WORKERS in the energy sector, the bulk of whom are employed by the Zimbabwe Electricity Supply Authority (Zesa), have threatened to go on industrial action to force their employers to the negotiation table.
This follows disclosures by the National Employment Council for the Zimbabwe Energy Industry that they were not yet ready for the 2014 collective bargaining process after their boards were recently dissolved by Energy minister Dzikamai Mavhaire.
NEC general secretary Itayi Bonda, on February 26 this year, wrote to the two trade unions advising that the employers’ association was not in a position to negotiate because most of its member companies did not have boards to report to.
But, National Energy Workers’ Union of Zimbabwe general secretary Thomas Masvingwe yesterday accused employers of deliberately stalling the process.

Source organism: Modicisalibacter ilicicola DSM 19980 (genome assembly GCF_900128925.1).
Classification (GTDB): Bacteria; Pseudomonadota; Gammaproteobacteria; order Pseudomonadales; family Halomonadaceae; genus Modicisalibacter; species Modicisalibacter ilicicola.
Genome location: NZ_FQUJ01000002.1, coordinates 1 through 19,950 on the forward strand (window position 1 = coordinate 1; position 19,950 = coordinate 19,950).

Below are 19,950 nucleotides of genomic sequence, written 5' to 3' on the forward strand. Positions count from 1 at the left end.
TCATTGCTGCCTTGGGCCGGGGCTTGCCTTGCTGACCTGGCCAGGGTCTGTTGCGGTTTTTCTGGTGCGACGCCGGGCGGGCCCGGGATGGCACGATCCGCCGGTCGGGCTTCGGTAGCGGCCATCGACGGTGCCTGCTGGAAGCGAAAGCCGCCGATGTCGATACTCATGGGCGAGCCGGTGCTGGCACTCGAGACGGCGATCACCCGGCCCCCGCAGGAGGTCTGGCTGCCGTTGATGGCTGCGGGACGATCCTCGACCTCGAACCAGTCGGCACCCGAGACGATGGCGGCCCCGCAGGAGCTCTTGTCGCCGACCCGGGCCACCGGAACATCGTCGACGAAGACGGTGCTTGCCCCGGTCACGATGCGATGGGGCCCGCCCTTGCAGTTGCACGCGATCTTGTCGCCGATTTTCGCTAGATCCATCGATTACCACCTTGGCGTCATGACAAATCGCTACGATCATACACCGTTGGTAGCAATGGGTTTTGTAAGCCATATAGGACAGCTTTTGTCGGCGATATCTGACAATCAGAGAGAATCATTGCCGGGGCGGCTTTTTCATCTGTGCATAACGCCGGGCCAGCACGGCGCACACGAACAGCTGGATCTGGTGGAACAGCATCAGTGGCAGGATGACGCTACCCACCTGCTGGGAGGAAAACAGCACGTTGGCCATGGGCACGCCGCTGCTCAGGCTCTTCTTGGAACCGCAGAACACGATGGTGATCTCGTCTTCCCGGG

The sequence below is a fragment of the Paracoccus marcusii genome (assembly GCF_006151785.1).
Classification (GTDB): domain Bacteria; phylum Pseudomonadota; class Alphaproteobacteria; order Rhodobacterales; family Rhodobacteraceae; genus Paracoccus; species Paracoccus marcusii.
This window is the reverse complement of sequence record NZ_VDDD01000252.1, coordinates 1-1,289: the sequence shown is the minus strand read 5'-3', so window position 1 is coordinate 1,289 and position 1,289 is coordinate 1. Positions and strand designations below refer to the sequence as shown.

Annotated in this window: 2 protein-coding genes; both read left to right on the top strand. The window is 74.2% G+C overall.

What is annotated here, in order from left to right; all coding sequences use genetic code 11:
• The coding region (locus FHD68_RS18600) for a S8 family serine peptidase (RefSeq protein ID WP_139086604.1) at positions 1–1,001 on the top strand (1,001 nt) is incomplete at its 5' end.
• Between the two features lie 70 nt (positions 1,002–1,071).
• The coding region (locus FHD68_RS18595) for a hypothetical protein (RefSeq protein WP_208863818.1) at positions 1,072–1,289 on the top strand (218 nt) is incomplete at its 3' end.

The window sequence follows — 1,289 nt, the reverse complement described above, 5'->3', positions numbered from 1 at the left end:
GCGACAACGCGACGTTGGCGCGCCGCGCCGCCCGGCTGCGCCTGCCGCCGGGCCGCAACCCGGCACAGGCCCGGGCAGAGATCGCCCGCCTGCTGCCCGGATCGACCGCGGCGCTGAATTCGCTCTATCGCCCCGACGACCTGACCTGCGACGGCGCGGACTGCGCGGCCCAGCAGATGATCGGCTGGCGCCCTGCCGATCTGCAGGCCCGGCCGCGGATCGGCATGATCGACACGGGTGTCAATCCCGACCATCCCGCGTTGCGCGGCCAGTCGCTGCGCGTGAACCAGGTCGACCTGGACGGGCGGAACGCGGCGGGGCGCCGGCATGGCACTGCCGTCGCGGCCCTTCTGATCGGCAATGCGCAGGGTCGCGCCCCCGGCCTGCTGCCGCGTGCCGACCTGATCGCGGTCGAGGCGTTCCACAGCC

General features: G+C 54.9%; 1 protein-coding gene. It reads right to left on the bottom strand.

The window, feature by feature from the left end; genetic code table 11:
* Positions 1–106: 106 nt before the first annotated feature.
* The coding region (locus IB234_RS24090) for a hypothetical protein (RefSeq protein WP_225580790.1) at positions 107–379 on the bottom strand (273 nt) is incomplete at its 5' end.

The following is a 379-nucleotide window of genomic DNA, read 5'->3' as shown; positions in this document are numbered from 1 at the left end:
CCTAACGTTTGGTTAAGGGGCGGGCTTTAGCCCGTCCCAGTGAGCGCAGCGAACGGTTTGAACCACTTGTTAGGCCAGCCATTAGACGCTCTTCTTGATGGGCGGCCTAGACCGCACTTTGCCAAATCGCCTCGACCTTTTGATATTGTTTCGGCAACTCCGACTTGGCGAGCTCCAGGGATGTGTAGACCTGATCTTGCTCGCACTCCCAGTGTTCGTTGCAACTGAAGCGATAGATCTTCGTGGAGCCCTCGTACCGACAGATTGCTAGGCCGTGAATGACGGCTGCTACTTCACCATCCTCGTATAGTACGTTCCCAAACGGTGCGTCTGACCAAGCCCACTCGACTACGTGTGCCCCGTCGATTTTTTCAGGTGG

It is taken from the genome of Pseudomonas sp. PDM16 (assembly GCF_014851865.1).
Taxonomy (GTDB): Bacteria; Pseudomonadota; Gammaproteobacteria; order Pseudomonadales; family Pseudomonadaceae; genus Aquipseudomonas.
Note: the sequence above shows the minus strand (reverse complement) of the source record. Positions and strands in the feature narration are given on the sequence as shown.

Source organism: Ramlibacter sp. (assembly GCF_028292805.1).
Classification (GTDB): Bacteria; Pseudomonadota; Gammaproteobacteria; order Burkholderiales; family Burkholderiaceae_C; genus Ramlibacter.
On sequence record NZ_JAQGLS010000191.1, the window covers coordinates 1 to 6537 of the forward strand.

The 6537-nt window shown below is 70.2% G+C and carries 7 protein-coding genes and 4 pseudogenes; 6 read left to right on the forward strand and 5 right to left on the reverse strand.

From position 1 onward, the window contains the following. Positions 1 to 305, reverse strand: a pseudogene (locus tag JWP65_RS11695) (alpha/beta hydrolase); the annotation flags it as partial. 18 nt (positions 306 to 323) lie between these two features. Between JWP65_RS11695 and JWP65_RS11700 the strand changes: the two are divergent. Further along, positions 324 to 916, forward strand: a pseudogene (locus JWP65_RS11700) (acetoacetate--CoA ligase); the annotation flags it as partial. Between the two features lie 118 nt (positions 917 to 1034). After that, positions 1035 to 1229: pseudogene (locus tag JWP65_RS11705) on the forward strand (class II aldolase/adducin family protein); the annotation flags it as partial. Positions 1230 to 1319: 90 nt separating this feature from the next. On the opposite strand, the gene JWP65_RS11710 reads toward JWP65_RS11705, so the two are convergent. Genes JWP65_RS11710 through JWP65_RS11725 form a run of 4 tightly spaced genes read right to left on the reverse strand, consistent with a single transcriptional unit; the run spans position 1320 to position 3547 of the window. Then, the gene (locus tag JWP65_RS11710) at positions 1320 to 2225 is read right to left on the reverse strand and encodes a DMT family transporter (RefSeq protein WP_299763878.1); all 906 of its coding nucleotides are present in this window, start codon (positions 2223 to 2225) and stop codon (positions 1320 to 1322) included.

“They are in breach of the Constitution and we are going to resort to collective job action if they remain adamant. We are currently mobilising our structures for an effective job action,” Masvingwe said.
He said it was worrying that the employers were trying to delay the negotiations for 2014 at a time they were still fighting over the 2012 negotiations where the employer was reluctant to fully implement the Collective Bargaining Agreement (CBA).
“We are at war with the employer over the non-payment of allowances to contract employees when the CBA does not exclude them. The employer is just evading responsibility, but we will fight them to the end,” Masvingwe said.
Zimbabwe Energy Workers’ Union general secretary Martin Chikuni said while the boards had a role to play in terms of directing the companies’ operations, their absence was no excuse to stall negotiations.
“I think they are just hiding behind the boards because they are still conducting business in the absence of the boards,” Chikuni said.